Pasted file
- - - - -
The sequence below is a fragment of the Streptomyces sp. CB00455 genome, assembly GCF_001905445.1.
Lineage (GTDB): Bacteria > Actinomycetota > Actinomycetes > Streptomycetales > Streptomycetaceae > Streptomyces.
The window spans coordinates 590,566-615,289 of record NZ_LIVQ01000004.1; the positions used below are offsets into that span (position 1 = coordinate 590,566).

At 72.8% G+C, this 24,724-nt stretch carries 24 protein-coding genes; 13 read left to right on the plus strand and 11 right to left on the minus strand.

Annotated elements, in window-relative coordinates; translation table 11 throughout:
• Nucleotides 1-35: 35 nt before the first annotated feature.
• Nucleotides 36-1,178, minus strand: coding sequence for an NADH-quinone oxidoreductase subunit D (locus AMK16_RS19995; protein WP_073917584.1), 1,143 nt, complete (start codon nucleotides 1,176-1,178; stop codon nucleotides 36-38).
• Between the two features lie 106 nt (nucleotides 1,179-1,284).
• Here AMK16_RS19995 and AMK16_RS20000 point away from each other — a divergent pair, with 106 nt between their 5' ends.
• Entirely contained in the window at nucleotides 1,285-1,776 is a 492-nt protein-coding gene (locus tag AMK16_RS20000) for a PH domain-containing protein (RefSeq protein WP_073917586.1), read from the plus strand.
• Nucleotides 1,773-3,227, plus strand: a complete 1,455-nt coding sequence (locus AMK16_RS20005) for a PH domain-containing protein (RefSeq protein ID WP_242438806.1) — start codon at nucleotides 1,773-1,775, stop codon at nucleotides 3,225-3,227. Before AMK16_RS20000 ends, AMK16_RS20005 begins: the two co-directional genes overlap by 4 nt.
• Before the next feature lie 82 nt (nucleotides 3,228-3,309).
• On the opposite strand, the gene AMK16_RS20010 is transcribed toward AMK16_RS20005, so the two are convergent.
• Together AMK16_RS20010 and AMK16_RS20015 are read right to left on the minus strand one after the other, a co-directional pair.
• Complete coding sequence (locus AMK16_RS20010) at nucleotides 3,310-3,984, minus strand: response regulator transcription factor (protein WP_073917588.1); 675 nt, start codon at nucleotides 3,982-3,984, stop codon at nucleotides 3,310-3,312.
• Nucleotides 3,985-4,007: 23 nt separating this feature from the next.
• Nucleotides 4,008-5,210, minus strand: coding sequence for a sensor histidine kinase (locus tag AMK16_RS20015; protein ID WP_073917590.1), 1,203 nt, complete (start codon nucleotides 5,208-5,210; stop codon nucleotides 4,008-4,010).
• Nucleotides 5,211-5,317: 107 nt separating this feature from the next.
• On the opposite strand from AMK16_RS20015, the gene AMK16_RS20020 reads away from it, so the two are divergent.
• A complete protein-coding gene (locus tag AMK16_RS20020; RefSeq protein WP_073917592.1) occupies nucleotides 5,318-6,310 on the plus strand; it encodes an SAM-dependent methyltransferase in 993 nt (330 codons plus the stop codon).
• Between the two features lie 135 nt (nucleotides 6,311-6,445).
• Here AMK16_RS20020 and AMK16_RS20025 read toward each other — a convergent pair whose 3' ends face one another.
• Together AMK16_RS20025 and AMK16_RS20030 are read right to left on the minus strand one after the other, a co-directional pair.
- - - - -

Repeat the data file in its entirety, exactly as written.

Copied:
The sequence below is a fragment of the Streptomyces sp. CB00455 genome, assembly GCF_001905445.1.
Lineage (GTDB): Bacteria > Actinomycetota > Actinomycetes > Streptomycetales > Streptomycetaceae > Streptomyces.
The window spans coordinates 590,566-615,289 of record NZ_LIVQ01000004.1; the positions used below are offsets into that span (position 1 = coordinate 590,566).

At 72.8% G+C, this 24,724-nt stretch carries 24 protein-coding genes; 13 read left to right on the plus strand and 11 right to left on the minus strand.

Annotated elements, in window-relative coordinates; translation table 11 throughout:
• Nucleotides 1-35: 35 nt before the first annotated feature.
• Nucleotides 36-1,178, minus strand: coding sequence for an NADH-quinone oxidoreductase subunit D (locus AMK16_RS19995; protein WP_073917584.1), 1,143 nt, complete (start codon nucleotides 1,176-1,178; stop codon nucleotides 36-38).
• Between the two features lie 106 nt (nucleotides 1,179-1,284).
• Here AMK16_RS19995 and AMK16_RS20000 point away from each other — a divergent pair, with 106 nt between their 5' ends.
• Entirely contained in the window at nucleotides 1,285-1,776 is a 492-nt protein-coding gene (locus tag AMK16_RS20000) for a PH domain-containing protein (RefSeq protein WP_073917586.1), read from the plus strand.
• Nucleotides 1,773-3,227, plus strand: a complete 1,455-nt coding sequence (locus AMK16_RS20005) for a PH domain-containing protein (RefSeq protein ID WP_242438806.1) — start codon at nucleotides 1,773-1,775, stop codon at nucleotides 3,225-3,227. Before AMK16_RS20000 ends, AMK16_RS20005 begins: the two co-directional genes overlap by 4 nt.
• Before the next feature lie 82 nt (nucleotides 3,228-3,309).
• On the opposite strand, the gene AMK16_RS20010 is transcribed toward AMK16_RS20005, so the two are convergent.
• Together AMK16_RS20010 and AMK16_RS20015 are read right to left on the minus strand one after the other, a co-directional pair.
• Complete coding sequence (locus AMK16_RS20010) at nucleotides 3,310-3,984, minus strand: response regulator transcription factor (protein WP_073917588.1); 675 nt, start codon at nucleotides 3,982-3,984, stop codon at nucleotides 3,310-3,312.
• Nucleotides 3,985-4,007: 23 nt separating this feature from the next.
• Nucleotides 4,008-5,210, minus strand: coding sequence for a sensor histidine kinase (locus tag AMK16_RS20015; protein ID WP_073917590.1), 1,203 nt, complete (start codon nucleotides 5,208-5,210; stop codon nucleotides 4,008-4,010).
• Nucleotides 5,211-5,317: 107 nt separating this feature from the next.
• On the opposite strand from AMK16_RS20015, the gene AMK16_RS20020 reads away from it, so the two are divergent.
• A complete protein-coding gene (locus tag AMK16_RS20020; RefSeq protein WP_073917592.1) occupies nucleotides 5,318-6,310 on the plus strand; it encodes an SAM-dependent methyltransferase in 993 nt (330 codons plus the stop codon).
• Between the two features lie 135 nt (nucleotides 6,311-6,445).
• Here AMK16_RS20020 and AMK16_RS20025 read toward each other — a convergent pair whose 3' ends face one another.
• Together AMK16_RS20025 and AMK16_RS20030 are read right to left on the minus strand one after the other, a co-directional pair.